Creatine Supplementation For Mature Athletes

man bench pressing

Creatinine for more than just body builders? Muscle building in old age.

Dayton Kelly

The following was adapted from a combination of speeches given at the European Sports Science Conference 2017, most notably Kaviani, M. et al. [Canada].

Creatine supplementation has been widely praised for its ability to enhance muscle building and strength in young athletes and body builders. Despite an abundance of literature supporting its usefulness in near all populations, the majority are still unaware of the ability of creatine to promote healthy aging and strong functional outcomes in the elderly.

Why the Need?

woman lifting weightsDegeneration of muscle tissue and muscular strength in the elderly is associated with a number of poor health outcomes and lifestyle restriction. Reduced muscular strength and muscle tissue volume reduces one’s ability to perform tasks of daily living, increases risk of falls and injury, and worsens posture.

Unfortunately, musculoskeletal losses appear prevalent among aging populations, with much of this degeneration being a symptom of our life styles rather than healthy aging. Thus, there remains abundant room for preserving muscle tissue should we adopt proper interventions into our lives.

It is well known that exercise serves to promote muscle growth and preservation. What is less well known, despite firm establishment in the literature, is that the supplement creatine can vastly improve increases in muscular strength and growth in older adults when combined with strength training. Further, creatine supplementation in elderly populations have shown increases in bone health (specifically bone density) and functional abilities when combined with exercise. This comes with the asterisk that creatine is not recommended for individuals with reduced kidney function though it appears safe in unimpaired individuals.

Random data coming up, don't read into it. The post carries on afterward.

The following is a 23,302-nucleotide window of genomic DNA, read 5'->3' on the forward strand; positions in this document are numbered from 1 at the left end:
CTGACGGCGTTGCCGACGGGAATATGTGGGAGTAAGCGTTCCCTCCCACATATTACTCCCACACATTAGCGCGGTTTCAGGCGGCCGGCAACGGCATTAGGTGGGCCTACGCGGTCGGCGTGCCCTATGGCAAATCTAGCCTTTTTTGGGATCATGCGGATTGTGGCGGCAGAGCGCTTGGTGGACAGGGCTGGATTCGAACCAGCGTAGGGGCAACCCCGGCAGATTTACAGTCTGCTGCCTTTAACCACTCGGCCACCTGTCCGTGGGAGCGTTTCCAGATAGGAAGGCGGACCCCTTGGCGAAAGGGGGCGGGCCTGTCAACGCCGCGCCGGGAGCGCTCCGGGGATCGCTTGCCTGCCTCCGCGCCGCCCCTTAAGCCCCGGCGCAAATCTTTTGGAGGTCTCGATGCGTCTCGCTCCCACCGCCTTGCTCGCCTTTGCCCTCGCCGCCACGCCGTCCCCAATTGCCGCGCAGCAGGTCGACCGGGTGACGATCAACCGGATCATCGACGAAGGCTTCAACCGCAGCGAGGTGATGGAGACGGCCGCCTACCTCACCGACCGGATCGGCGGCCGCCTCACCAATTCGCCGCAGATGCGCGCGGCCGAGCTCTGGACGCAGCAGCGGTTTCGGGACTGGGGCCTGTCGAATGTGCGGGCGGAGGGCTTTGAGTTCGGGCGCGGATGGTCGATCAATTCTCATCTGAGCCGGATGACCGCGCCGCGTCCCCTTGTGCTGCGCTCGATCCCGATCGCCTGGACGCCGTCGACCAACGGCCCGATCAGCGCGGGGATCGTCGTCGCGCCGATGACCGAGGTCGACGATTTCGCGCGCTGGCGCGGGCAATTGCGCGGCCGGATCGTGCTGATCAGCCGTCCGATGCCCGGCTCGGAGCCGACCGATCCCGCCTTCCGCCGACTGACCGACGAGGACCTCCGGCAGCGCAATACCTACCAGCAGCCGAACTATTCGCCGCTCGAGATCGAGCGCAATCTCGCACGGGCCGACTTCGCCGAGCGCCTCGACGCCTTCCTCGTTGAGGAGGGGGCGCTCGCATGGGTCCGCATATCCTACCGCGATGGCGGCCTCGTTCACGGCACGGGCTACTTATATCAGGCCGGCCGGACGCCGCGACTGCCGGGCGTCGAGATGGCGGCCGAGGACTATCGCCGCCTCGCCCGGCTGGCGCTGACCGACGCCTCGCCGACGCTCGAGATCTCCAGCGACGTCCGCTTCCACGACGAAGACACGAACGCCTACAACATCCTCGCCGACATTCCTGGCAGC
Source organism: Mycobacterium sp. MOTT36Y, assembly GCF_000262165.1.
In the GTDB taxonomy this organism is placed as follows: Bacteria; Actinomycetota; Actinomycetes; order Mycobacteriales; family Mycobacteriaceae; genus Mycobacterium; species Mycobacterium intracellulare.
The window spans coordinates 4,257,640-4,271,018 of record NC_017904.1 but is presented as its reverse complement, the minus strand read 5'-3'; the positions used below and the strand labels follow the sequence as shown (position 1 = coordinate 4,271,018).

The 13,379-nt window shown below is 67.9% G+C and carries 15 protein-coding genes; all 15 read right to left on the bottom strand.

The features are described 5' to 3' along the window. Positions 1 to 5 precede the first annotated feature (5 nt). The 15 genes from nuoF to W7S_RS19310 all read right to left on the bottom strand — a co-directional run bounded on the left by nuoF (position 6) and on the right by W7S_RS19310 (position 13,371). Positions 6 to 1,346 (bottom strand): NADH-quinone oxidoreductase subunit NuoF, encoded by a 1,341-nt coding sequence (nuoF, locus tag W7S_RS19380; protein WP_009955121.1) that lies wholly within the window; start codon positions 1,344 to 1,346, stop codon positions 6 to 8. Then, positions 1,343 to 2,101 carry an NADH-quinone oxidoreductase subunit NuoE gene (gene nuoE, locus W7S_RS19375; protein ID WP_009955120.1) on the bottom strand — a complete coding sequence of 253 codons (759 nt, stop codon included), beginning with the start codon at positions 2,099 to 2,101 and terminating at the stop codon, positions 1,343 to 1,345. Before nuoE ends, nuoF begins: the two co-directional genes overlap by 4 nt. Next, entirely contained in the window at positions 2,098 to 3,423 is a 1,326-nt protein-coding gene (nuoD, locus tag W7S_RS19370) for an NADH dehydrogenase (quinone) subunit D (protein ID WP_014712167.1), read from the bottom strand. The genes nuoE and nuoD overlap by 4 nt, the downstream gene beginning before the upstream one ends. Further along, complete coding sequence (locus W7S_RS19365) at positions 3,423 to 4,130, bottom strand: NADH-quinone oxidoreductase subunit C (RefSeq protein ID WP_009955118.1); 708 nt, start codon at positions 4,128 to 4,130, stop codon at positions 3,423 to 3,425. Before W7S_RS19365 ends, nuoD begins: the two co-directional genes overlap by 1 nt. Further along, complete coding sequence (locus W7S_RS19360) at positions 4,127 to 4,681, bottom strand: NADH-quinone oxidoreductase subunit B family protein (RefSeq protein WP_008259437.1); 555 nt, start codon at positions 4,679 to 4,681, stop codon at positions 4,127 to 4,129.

CAUTION: as always, consult with your doctor before beginning a new supplement or exercise program.

Our Recommendation:

Discussing creatine supplementation for building muscle mass and promoting health is well worth a conversation with your doctor. You never know, building bigger muscles may save your life!

Related Article: Re-Thinking Gender Based Nutrition


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References

Moon, A., Heywood, L., Rutherford, S., & Cobbold, C. (2013). Creatine Supplementation: Can it Improve Quality of Life in the Elderly without Associated Resistance Training? Current Aging Science, 6(3), 251-257. Retrieved from http://www.ingentaconnect.com/content/ben/cas/2013/00000006/00000003/art00007.


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